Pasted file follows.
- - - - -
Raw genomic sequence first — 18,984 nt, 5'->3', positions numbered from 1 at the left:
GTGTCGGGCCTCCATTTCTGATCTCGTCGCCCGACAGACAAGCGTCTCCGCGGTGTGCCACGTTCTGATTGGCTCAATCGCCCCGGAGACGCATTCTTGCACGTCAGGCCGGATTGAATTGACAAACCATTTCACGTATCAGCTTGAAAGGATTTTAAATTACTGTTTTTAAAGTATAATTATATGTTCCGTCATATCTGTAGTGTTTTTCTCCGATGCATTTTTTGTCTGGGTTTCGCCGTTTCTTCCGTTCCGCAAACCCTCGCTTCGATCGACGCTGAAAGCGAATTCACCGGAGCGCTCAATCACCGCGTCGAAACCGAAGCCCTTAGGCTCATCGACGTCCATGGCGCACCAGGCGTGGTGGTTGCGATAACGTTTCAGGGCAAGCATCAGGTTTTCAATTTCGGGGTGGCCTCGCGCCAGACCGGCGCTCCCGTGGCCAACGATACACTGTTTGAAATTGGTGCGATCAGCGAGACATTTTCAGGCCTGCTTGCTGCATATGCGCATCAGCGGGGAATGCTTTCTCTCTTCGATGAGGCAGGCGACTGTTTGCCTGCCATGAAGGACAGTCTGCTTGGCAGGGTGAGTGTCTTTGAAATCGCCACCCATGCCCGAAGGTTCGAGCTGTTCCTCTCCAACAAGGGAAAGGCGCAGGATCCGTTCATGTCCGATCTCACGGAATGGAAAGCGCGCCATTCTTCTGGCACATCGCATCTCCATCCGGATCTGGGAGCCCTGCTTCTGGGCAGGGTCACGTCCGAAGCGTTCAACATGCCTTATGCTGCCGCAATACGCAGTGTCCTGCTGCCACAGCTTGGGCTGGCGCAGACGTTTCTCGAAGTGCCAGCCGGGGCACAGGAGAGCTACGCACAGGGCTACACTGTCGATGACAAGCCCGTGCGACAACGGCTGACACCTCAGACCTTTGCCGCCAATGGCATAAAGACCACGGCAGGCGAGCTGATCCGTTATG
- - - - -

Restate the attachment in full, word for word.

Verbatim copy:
Raw genomic sequence first — 18,984 nt, 5'->3', positions numbered from 1 at the left:
GTGTCGGGCCTCCATTTCTGATCTCGTCGCCCGACAGACAAGCGTCTCCGCGGTGTGCCACGTTCTGATTGGCTCAATCGCCCCGGAGACGCATTCTTGCACGTCAGGCCGGATTGAATTGACAAACCATTTCACGTATCAGCTTGAAAGGATTTTAAATTACTGTTTTTAAAGTATAATTATATGTTCCGTCATATCTGTAGTGTTTTTCTCCGATGCATTTTTTGTCTGGGTTTCGCCGTTTCTTCCGTTCCGCAAACCCTCGCTTCGATCGACGCTGAAAGCGAATTCACCGGAGCGCTCAATCACCGCGTCGAAACCGAAGCCCTTAGGCTCATCGACGTCCATGGCGCACCAGGCGTGGTGGTTGCGATAACGTTTCAGGGCAAGCATCAGGTTTTCAATTTCGGGGTGGCCTCGCGCCAGACCGGCGCTCCCGTGGCCAACGATACACTGTTTGAAATTGGTGCGATCAGCGAGACATTTTCAGGCCTGCTTGCTGCATATGCGCATCAGCGGGGAATGCTTTCTCTCTTCGATGAGGCAGGCGACTGTTTGCCTGCCATGAAGGACAGTCTGCTTGGCAGGGTGAGTGTCTTTGAAATCGCCACCCATGCCCGAAGGTTCGAGCTGTTCCTCTCCAACAAGGGAAAGGCGCAGGATCCGTTCATGTCCGATCTCACGGAATGGAAAGCGCGCCATTCTTCTGGCACATCGCATCTCCATCCGGATCTGGGAGCCCTGCTTCTGGGCAGGGTCACGTCCGAAGCGTTCAACATGCCTTATGCTGCCGCAATACGCAGTGTCCTGCTGCCACAGCTTGGGCTGGCGCAGACGTTTCTCGAAGTGCCAGCCGGGGCACAGGAGAGCTACGCACAGGGCTACACTGTCGATGACAAGCCCGTGCGACAACGGCTGACACCTCAGACCTTTGCCGCCAATGGCATAAAGACCACGGCAGGCGAGCTGATCCGTTATG